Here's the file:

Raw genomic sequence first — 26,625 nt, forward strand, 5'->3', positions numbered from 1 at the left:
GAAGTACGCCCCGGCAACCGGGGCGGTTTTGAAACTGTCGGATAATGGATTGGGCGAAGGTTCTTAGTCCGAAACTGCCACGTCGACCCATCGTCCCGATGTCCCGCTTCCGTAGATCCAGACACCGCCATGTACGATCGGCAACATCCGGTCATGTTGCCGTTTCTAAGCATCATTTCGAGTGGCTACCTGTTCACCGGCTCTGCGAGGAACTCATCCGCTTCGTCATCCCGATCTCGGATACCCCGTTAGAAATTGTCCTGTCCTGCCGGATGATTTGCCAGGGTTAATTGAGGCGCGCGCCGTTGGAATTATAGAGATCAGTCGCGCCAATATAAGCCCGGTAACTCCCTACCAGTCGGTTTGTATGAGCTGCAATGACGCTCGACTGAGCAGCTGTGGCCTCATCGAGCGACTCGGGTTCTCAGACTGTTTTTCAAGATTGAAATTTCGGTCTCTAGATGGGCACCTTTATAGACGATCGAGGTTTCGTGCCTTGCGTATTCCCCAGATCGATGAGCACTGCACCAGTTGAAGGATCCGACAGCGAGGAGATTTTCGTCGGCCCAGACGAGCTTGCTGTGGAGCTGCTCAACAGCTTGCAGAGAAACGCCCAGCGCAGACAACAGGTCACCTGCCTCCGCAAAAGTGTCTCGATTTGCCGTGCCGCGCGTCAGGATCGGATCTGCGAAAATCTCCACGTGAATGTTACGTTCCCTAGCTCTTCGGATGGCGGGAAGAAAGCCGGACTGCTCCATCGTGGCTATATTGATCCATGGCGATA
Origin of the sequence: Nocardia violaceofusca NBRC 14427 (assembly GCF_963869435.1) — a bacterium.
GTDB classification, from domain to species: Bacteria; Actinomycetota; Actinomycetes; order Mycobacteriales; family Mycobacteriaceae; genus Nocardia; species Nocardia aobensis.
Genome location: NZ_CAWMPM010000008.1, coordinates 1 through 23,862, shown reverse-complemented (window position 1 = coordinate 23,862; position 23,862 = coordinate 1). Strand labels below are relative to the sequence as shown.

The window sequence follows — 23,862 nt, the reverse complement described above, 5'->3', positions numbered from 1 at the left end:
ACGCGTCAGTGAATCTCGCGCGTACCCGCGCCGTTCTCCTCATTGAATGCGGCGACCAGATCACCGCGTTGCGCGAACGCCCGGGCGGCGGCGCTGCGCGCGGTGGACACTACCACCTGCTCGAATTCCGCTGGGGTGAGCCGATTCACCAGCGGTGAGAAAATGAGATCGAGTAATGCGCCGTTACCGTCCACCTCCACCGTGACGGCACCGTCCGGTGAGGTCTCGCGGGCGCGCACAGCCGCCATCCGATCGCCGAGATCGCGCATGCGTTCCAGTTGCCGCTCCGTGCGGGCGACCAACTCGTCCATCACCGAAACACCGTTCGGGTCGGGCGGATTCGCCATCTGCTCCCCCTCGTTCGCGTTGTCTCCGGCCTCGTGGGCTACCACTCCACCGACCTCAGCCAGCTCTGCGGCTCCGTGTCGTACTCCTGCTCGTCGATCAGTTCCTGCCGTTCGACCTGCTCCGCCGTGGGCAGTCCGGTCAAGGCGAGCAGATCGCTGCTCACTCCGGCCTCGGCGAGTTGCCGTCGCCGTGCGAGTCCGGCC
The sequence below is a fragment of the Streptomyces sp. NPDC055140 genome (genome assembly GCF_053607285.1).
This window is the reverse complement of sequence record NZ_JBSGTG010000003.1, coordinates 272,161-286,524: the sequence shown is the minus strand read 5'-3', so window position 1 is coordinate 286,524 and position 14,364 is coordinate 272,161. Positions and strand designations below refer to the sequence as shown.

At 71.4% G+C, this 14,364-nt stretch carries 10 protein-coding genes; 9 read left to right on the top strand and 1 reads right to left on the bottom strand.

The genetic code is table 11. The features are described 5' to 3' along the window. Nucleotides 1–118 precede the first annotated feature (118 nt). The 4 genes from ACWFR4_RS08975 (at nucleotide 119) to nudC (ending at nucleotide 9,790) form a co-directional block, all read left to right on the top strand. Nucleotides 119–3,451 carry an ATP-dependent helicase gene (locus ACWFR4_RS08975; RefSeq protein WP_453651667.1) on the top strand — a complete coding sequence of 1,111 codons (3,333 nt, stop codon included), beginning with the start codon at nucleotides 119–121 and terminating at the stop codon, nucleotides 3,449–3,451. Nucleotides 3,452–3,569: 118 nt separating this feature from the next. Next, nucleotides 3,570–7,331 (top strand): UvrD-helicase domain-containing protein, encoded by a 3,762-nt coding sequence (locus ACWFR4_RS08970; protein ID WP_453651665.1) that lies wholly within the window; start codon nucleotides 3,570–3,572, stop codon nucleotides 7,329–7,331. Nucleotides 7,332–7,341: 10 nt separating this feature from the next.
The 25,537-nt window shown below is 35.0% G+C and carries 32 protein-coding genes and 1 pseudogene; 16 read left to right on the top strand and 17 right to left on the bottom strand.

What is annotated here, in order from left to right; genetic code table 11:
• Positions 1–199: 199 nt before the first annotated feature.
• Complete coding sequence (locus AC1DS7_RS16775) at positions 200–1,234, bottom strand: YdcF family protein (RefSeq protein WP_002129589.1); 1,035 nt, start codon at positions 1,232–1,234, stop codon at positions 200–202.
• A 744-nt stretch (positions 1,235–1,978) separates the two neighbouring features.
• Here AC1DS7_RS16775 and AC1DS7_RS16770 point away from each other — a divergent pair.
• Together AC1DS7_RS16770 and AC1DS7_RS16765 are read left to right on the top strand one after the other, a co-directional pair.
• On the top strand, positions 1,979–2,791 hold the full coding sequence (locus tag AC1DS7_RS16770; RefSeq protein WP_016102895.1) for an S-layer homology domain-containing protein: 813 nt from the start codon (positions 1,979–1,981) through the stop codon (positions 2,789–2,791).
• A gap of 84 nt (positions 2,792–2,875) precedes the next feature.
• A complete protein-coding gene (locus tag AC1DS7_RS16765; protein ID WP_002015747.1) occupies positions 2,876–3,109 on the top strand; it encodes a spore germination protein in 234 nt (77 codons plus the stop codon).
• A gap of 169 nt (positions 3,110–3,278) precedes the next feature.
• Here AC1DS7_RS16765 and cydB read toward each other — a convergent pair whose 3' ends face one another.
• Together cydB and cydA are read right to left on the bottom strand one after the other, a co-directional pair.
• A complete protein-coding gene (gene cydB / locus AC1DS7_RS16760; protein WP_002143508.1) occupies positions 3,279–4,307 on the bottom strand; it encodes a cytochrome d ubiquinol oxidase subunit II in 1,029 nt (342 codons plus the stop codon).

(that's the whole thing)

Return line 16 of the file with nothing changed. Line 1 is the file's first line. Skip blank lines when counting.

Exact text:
• A 744-nt stretch (positions 1,235–1,978) separates the two neighbouring features.